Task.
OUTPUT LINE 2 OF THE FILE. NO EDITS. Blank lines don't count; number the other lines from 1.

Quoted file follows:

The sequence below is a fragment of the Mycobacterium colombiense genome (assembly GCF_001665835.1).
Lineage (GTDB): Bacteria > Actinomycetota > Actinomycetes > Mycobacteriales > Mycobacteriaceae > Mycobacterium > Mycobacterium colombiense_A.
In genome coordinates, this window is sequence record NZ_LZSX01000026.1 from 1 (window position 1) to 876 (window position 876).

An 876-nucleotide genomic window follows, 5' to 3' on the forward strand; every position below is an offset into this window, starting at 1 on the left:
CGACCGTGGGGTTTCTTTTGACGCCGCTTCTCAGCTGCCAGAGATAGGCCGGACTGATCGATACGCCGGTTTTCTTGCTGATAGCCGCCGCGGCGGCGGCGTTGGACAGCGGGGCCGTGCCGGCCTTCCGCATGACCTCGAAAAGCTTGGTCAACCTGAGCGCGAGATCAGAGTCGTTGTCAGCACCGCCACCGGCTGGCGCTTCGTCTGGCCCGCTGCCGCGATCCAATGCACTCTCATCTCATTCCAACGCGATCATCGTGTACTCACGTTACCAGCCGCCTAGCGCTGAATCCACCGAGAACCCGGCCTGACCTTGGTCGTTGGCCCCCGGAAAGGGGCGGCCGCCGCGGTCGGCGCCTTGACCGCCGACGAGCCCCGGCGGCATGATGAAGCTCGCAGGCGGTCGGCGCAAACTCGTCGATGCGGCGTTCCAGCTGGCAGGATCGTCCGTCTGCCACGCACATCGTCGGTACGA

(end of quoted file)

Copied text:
Lineage (GTDB): Bacteria > Actinomycetota > Actinomycetes > Mycobacteriales > Mycobacteriaceae > Mycobacterium > Mycobacterium colombiense_A.